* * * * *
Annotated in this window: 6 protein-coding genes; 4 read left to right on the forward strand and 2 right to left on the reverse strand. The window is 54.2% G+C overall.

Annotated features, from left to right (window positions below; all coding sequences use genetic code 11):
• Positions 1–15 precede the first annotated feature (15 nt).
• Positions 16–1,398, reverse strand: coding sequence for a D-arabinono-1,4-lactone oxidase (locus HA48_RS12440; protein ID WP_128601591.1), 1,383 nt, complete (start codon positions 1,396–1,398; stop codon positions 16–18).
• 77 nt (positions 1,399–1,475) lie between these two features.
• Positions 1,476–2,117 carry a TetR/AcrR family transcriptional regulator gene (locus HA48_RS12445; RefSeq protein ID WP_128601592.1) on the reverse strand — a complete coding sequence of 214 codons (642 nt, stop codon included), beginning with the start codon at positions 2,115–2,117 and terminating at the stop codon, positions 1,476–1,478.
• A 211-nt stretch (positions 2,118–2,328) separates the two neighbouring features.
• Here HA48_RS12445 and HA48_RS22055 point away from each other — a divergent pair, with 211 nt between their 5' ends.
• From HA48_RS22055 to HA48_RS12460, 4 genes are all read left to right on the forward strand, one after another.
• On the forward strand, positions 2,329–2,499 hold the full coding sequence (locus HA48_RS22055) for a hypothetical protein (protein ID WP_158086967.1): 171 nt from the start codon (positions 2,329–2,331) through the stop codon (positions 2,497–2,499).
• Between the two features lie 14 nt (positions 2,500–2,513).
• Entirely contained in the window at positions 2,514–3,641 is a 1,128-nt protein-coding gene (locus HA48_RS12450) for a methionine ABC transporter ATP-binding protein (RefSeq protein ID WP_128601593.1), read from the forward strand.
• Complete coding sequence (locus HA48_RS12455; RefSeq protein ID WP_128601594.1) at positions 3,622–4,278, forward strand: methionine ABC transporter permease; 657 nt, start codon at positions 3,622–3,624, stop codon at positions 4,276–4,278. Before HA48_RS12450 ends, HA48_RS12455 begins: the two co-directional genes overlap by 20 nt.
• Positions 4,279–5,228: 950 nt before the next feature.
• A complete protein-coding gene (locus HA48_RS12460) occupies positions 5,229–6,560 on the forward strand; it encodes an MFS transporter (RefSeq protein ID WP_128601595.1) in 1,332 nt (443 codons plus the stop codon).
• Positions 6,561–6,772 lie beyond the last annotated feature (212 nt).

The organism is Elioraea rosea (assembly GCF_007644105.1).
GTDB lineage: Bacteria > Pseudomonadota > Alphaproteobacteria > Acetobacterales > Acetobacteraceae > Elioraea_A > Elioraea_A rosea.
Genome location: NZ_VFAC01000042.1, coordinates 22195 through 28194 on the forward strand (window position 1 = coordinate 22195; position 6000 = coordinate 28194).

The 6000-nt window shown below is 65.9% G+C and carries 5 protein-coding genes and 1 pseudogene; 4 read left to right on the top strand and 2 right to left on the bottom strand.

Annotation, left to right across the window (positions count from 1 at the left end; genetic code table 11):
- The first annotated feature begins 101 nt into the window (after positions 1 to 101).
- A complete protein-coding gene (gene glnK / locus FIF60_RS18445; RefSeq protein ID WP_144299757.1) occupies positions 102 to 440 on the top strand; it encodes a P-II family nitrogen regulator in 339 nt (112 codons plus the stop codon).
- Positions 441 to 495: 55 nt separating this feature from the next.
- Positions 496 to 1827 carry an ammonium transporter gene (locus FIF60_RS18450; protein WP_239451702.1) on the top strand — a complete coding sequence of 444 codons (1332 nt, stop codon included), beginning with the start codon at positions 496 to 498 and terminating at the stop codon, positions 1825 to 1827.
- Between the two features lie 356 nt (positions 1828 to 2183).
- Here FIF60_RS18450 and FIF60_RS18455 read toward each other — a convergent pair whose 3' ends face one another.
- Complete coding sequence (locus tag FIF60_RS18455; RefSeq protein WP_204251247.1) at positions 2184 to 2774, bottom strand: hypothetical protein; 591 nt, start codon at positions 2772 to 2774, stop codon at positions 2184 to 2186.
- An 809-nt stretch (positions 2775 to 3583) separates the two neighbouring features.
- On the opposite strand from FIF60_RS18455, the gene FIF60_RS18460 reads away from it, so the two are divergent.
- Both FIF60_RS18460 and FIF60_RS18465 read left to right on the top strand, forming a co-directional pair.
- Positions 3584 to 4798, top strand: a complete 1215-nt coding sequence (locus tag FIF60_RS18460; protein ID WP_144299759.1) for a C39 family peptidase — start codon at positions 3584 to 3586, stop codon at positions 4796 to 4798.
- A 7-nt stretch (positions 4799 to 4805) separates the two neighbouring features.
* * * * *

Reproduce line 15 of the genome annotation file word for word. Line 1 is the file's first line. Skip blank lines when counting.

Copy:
• A complete protein-coding gene (locus HA48_RS12460) occupies positions 5,229–6,560 on the forward strand; it encodes an MFS transporter (RefSeq protein ID WP_128601595.1) in 1,332 nt (443 codons plus the stop codon).